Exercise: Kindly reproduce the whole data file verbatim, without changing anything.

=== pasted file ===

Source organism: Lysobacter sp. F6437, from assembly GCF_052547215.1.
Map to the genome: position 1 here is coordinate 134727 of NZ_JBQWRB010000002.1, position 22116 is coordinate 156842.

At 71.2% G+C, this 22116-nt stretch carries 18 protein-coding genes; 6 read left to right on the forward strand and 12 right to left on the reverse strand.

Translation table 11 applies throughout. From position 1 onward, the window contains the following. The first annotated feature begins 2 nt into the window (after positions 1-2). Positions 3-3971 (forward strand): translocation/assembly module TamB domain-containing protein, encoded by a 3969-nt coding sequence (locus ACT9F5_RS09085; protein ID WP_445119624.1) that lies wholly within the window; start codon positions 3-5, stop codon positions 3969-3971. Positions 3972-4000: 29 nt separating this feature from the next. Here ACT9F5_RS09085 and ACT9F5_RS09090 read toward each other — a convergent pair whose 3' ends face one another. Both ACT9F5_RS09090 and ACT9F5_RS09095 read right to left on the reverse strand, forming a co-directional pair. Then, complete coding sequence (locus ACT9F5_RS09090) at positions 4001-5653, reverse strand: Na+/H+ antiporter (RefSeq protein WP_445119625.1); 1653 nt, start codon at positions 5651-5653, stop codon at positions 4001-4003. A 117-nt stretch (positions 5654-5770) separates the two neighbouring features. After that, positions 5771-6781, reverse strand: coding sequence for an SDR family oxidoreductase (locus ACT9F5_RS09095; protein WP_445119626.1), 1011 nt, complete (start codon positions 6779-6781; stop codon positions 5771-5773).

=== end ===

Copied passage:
Source organism: Lysobacter sp. F6437, from assembly GCF_052547215.1.
Map to the genome: position 1 here is coordinate 134727 of NZ_JBQWRB010000002.1, position 22116 is coordinate 156842.

At 71.2% G+C, this 22116-nt stretch carries 18 protein-coding genes; 6 read left to right on the forward strand and 12 right to left on the reverse strand.

Translation table 11 applies throughout. From position 1 onward, the window contains the following. The first annotated feature begins 2 nt into the window (after positions 1-2). Positions 3-3971 (forward strand): translocation/assembly module TamB domain-containing protein, encoded by a 3969-nt coding sequence (locus ACT9F5_RS09085; protein ID WP_445119624.1) that lies wholly within the window; start codon positions 3-5, stop codon positions 3969-3971. Positions 3972-4000: 29 nt separating this feature from the next. Here ACT9F5_RS09085 and ACT9F5_RS09090 read toward each other — a convergent pair whose 3' ends face one another. Both ACT9F5_RS09090 and ACT9F5_RS09095 read right to left on the reverse strand, forming a co-directional pair. Then, complete coding sequence (locus ACT9F5_RS09090) at positions 4001-5653, reverse strand: Na+/H+ antiporter (RefSeq protein WP_445119625.1); 1653 nt, start codon at positions 5651-5653, stop codon at positions 4001-4003. A 117-nt stretch (positions 5654-5770) separates the two neighbouring features. After that, positions 5771-6781, reverse strand: coding sequence for an SDR family oxidoreductase (locus ACT9F5_RS09095; protein WP_445119626.1), 1011 nt, complete (start codon positions 6779-6781; stop codon positions 5771-5773).